A new study has found that in-vitro fertilization (IVF) does not increase a woman’s risk of contracting breast or endometrial cancer.
According to Reuters, researchers at the National Cancer Institute (NCI) examined the medical records of 67,608 Israeli women who received IVF treatments between 1994 and 2011 and compared them with 19,795 women who never underwent the treatments, which can involve puncturing the ovary to collect eggs, or stimulating ovulation with medication.
The study, published in the journal Fertility and Sterility, found that after running the women’s records through a national cancer registry, just over 1,500 of them had been diagnosed with cancer as of mid-2011, but that IVF treatments were not a significant factor in their chances of contracting the disease.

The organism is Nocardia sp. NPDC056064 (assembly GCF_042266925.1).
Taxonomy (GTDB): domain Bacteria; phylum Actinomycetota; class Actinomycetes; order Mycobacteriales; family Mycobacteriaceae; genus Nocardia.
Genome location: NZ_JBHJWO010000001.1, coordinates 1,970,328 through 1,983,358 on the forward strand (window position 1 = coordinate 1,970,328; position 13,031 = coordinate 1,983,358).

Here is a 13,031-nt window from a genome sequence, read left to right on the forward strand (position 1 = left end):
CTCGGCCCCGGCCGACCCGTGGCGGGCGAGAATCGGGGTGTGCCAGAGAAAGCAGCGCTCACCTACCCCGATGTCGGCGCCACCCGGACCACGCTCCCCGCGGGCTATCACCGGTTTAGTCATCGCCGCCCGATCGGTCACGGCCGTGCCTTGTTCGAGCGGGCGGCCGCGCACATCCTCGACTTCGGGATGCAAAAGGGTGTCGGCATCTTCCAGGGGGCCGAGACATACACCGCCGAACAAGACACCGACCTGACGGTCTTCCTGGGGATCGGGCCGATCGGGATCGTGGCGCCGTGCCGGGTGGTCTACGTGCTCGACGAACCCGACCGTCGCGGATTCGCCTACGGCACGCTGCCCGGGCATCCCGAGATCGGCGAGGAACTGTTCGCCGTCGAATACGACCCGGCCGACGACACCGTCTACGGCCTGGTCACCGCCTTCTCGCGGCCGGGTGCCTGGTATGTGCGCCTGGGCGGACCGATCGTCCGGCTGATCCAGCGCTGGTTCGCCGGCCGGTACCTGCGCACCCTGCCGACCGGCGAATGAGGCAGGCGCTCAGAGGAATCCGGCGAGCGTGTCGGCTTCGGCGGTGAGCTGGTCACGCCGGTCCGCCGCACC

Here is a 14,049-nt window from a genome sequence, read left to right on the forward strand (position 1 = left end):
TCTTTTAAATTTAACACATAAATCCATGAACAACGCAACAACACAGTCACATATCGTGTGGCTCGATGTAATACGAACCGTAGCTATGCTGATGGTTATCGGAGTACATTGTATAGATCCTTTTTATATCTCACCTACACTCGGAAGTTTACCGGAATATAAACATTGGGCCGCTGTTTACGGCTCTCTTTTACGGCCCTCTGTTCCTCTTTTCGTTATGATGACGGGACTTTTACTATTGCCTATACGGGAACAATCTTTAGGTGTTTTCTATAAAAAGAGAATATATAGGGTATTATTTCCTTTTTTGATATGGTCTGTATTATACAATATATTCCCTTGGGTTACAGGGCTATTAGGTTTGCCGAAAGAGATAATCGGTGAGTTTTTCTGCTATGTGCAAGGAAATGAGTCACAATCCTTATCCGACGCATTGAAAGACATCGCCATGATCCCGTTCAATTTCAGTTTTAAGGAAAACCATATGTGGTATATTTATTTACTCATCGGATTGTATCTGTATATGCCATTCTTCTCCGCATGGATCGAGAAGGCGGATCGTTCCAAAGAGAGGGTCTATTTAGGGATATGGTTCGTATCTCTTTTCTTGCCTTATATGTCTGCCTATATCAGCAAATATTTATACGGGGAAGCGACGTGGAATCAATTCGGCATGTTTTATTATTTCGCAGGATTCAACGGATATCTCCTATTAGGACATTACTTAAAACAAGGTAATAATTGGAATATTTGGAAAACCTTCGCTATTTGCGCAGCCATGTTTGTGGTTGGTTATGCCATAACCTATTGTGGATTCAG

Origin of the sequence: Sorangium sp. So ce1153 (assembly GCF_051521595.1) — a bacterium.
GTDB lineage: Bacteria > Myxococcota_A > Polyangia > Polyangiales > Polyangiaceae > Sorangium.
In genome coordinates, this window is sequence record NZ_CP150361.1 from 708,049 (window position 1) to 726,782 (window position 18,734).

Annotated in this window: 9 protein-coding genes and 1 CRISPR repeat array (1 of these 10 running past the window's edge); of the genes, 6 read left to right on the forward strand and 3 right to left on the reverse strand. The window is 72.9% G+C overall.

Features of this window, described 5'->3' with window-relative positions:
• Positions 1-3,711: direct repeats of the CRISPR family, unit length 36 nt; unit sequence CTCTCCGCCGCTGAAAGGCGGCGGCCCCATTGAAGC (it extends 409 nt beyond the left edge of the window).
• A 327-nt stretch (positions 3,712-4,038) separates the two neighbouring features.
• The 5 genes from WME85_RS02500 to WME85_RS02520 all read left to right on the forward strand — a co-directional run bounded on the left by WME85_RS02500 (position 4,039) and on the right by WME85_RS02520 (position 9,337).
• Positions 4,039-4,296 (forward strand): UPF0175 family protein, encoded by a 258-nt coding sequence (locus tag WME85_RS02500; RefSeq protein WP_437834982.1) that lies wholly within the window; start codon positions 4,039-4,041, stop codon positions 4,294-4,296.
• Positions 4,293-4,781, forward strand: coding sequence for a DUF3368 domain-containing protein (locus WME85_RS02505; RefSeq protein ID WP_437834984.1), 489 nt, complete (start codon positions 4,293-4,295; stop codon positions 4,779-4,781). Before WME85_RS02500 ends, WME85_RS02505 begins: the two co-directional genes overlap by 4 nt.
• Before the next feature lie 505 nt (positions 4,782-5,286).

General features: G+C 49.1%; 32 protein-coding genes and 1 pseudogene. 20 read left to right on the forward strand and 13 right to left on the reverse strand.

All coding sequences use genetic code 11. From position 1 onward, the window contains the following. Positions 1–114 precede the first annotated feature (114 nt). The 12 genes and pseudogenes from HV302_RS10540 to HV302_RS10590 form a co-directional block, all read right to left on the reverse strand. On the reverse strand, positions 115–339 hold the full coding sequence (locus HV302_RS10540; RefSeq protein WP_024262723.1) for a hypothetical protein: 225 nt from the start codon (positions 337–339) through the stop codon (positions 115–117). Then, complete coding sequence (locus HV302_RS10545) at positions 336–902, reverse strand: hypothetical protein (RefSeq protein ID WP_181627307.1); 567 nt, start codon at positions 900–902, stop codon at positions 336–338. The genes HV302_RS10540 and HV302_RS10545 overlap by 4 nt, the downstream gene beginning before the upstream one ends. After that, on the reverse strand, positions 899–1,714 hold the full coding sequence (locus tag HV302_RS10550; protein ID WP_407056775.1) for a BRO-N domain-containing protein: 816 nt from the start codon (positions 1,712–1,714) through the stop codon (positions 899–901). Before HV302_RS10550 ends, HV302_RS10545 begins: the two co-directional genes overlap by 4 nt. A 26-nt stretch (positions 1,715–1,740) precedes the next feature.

“The findings were fairly reassuring,” said Louise Brinton, the study’s lead author. “Nothing was significantly elevated.”
However, Brinton said, her team did find a woman’s chances of contracting ovarian cancer increased slightly the more rounds of IVF treatment she received; that scenario occurred in 45 cases out of the entire study.
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